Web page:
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She was recently diagnosed. Her testing showed her short-term memory was zero (70 was passing, she scored zero). She calls me multiple times all day and into the night, but doesn't remember talking to me. I recently had surgery, and checked the messages she left to make sure there wasn't something that needed attention. She has rummaged around in her office, pulling things from the filing cabinets, so that the place is a total mess. I have put most of her bills on auto-pay, but she still tries to pay them...albeit late. When is memory care appropriate?

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Things I considered before placing my Mom in memory care:
Alternatives that were available
Costs vs her assets
Services offered by each facility I toured (8 in all) vs her needs
Location for family convenience
My Mom was sundowning and walking ALL over her independent living facility at all hours of the night. That was an eye opener! I brought in 24 hour care. (Previously I had companion services for 5 hours a day.)
Ultimately, she fell (with the aide nearby watching!) and needed hospitalization, surgery and rehab. After that I moved her to memory care.
In hindsight, I still feel that all of the moves were at the appropriate time and that I tried to preserve both her independence and assets. Memory care is expensive but it did give me the peace of mind that she wouldn't be wandering the streets and the place I chose had activities all day long. Even if she didn't appear to be participating, at least she was with others and hearing human interaction.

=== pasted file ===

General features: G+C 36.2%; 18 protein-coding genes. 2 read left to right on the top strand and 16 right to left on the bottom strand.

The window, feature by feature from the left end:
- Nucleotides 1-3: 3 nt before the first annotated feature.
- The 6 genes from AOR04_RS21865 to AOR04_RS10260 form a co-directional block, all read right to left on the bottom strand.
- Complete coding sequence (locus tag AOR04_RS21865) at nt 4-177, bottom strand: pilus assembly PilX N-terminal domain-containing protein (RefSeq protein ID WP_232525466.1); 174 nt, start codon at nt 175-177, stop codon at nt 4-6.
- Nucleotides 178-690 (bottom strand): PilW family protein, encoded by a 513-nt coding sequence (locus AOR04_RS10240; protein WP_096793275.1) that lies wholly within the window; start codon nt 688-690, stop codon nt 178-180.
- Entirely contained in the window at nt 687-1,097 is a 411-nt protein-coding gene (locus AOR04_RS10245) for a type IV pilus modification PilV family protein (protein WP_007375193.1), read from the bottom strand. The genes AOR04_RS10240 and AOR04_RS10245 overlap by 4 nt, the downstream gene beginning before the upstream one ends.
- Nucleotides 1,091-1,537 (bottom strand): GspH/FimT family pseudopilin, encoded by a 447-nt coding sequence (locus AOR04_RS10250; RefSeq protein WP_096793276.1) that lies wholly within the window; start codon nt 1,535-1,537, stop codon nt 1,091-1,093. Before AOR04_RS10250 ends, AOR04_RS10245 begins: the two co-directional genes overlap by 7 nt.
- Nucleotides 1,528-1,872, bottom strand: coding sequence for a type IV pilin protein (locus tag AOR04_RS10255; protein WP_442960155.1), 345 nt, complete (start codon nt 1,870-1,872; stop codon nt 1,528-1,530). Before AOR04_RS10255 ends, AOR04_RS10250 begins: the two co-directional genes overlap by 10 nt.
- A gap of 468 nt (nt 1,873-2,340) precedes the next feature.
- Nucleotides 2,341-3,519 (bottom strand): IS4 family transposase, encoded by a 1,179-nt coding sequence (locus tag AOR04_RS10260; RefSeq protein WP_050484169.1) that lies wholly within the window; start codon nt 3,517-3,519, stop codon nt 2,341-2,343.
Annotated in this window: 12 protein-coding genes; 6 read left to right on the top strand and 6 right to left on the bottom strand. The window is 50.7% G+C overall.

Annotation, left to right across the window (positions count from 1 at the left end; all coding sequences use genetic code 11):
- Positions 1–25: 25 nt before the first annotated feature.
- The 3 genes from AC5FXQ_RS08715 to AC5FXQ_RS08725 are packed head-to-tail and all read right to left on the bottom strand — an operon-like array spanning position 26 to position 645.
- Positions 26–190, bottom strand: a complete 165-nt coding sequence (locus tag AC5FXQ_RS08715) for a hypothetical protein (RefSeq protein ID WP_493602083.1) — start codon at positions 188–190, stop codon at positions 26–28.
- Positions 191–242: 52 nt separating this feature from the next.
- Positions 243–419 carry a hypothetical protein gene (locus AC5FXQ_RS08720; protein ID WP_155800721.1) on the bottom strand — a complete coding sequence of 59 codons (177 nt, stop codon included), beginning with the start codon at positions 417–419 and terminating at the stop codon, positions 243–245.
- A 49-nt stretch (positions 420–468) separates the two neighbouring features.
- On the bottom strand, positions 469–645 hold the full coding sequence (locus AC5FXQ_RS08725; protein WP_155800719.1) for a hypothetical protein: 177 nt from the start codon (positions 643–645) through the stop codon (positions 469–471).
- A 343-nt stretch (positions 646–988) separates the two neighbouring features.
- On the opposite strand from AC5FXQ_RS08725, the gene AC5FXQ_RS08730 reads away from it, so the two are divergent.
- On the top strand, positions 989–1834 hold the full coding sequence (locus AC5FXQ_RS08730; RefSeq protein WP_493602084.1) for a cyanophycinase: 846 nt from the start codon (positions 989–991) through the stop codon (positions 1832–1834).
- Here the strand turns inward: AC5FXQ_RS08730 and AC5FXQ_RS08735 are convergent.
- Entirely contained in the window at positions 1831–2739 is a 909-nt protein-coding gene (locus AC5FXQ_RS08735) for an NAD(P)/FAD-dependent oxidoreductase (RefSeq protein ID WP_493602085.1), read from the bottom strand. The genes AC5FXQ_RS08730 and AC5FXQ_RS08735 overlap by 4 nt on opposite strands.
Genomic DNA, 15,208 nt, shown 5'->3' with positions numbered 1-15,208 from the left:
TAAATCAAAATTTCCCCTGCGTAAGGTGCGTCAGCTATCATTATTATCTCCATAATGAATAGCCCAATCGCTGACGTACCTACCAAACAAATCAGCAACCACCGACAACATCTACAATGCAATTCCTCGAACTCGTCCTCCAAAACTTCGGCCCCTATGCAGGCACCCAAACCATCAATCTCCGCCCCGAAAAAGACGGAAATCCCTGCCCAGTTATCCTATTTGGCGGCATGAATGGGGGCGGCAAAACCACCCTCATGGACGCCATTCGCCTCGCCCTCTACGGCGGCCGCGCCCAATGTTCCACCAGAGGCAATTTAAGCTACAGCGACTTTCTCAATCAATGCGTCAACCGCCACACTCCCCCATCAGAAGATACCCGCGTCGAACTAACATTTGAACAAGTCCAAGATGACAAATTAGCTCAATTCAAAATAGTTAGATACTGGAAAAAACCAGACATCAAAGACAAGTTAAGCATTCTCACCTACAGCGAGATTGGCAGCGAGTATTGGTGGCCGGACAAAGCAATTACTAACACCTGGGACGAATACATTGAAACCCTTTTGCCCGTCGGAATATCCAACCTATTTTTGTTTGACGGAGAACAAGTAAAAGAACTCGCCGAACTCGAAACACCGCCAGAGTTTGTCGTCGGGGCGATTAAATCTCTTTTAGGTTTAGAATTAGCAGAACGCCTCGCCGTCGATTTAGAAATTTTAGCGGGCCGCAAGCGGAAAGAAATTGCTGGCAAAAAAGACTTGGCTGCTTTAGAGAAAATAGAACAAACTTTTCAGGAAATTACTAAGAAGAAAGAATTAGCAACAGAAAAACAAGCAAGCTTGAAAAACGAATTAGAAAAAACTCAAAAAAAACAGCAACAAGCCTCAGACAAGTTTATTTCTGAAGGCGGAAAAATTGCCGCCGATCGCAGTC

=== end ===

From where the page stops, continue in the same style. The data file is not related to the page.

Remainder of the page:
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I am a Program Director for a Memory Care facility.
It is a wonderful place where the residents have great care and love from the staff. Please don't feel bad about placing Mom. She will thrive there.
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I agree with Emleten. I have a friend who had to go this route and she says her mother is very settled in the Memory Care facility.
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I'd seek the services of a professional assessment. I'd inquire about what support your mom needs with her daily activities as well as what Assisted Living facilities can provide in your state. Keeping in mind that the level of care that she needs may change over time as she progresses.

My LO initially went into a regular AL, but, she soon progressed to the point where regular AL was not really equipped to handle her needs. Plus, she began to wander and needed Secure Memory Care.

Have you toured any facilities to see what is available in her area? I'd question what is out there and if they can meet her needs. Some things that I would look for is how much support the regular AL can provide as opposed to a Memory Care unit. Some people are okay to get a reminder to go to the dining room for dinner, but, others forget where they going on the way and have to have constant reminding and supervision. It's a lot to consider.